Updating Child Entities in Entity Framework MVC

asp.net-mvc entity-framework

Question

I am displaying in my view the Parent entity and it's children and giving the user the ability to edit both parent and child entity.

When the user clicks on save. The parent entity only gets modified while the children entities get ignored. The work around that I have is this.

var addressRepo=_dataRepositoryFactory.GetDataRepository<IPatientAddressRepository>();
foreach (var address in entity.Addresses)
{
    addressRepo.Update(address);
}

_dataRepositoryFactory.GetDataRepository<IPatientContactRepository>().Update(entity.Contact);


var guardianRepo = _dataRepositoryFactory.GetDataRepository<IPatientGuardianRepository>();
foreach (var guardian in entity.Guardians)
{
    guardianRepo.Update(guardian);
}

_dataRepositoryFactory.GetDataRepository<IPatientDemographicRepository>().Update(entity.Demographic);

return _patientRepository.Update(entity);

Is there a better method to updating all the child entities?

1
4
7/23/2014 12:42:21 PM

Accepted Answer

A standard pattern when applying updates to disconnected entities is as follows:

  1. Attach the root entity to the context to enable change tracking across the graph
  2. This marks the entire object graph as EntityState.Unchanged, hence you need to walk the graph and set the state accordinly
  3. Mark the parent entity as EntityState.Modified so that its changes are persisted
  4. For each child entity, work out the nature of the changes (inserts, deletions or updates) and mark their state accordingly
  5. When the context is saved, the changes across the graph will be persisted.

Adopting this approach means you can reduce your dependency requirements down to a single repository for the root entity.

For example, and assuming you are only dealing with updates:

using (var context = new MyContext())
{
    context.attach(parentEntity);
    context.Entry(parentEntity).State = EntityState.Modified;

    context.Entity(parentEntity.ChildEntity1).State = EntityState.Modified;
    context.Entity(parentEntity.ChildEntity2).State = EntityState.Modidied;

    context.SaveChanges();
}

This is often encapulated in an AttachAsModified method on your repositories, which knows how to "paint the state" of an object graph based on the root entity of the graph.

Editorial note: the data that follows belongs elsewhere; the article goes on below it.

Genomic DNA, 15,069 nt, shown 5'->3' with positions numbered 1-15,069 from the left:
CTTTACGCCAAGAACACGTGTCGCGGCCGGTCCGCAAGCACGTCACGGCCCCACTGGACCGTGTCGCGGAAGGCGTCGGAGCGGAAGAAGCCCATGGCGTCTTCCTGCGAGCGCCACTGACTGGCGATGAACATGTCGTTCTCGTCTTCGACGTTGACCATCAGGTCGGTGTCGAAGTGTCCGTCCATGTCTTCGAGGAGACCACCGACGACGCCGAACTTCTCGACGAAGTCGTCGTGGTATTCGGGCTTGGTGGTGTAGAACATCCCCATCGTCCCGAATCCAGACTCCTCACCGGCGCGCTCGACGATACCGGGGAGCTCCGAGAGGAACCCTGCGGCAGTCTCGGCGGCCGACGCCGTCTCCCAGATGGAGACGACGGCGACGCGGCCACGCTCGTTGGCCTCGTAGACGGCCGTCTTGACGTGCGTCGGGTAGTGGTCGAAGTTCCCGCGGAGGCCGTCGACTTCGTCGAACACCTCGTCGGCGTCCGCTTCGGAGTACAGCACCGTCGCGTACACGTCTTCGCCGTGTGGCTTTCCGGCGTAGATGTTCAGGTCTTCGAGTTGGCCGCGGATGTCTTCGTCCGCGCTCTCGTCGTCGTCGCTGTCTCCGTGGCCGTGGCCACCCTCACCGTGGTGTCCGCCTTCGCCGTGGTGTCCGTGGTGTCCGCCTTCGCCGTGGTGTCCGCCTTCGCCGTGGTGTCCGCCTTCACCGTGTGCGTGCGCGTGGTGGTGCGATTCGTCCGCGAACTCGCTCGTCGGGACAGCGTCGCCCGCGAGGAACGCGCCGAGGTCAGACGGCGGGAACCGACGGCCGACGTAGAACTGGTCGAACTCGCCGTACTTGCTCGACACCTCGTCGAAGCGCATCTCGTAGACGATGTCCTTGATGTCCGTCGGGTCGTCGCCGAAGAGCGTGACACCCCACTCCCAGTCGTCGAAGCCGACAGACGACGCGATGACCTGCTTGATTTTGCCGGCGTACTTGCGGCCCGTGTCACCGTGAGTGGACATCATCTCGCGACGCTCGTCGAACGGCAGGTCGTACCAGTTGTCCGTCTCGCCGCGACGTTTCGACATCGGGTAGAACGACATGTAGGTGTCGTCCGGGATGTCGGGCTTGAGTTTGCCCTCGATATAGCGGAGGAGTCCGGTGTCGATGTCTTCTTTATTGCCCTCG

E.g.

public class MyRepository<TEntity>
{
    public void AttachAsModified(TEntity entity)
    {
        _context.attach(entity);
        _context.Entry(entity).State = EntityState.Modifed;
        _context.Entity(entity.ChildEntity1).State = EntityState.Modified;
        // etc
        _context.SaveChanges();
    }   
}

There is additional complexity if you need to consider inserts or deletes of child entities. These boil down to loading the current state of the root entity and its children and then comparing the child sets to the sets on the updated root entity. The state is then set to EntityState.Deleted or EntityState.Added depending on the overlap of the sets.

NB code typed straight into the browser so there may/will be some typos.

5
7/23/2014 12:37:23 PM

Popular Answer

I remember having an issue similar to this when updating both the parent and children in one fell swoop. I didn't really spend any time figuring out the exact cause, but I soon realised that passing massive models back with a ton of changes perhaps wasn't the best model. In one extreme case my post was so large it was exceeding the default message size.

My preferred method of updating large parent/child models like this is to pass the whole parent/ child model down to the page and then update each child separately via ajax. So the parent and child are never updated in the same action. It also makes handling errors easier, if you pass a massive model up and one child fails validation then it can sometimes be difficult to pass that error back down in collections etc in a manner thats obvious to the user. Whereas doing a single update is always easier for the user to spot / handle.

I would urge you to use View Models instead of passing your entities into your view directly, this is considered bad practice for all but the simplest views. You can slim down your models to reduce the payload to the view, you can also easily extend your view model in the future to add extra functionality without it affecting your entity at all.

Just some thoughts, hope it helps.



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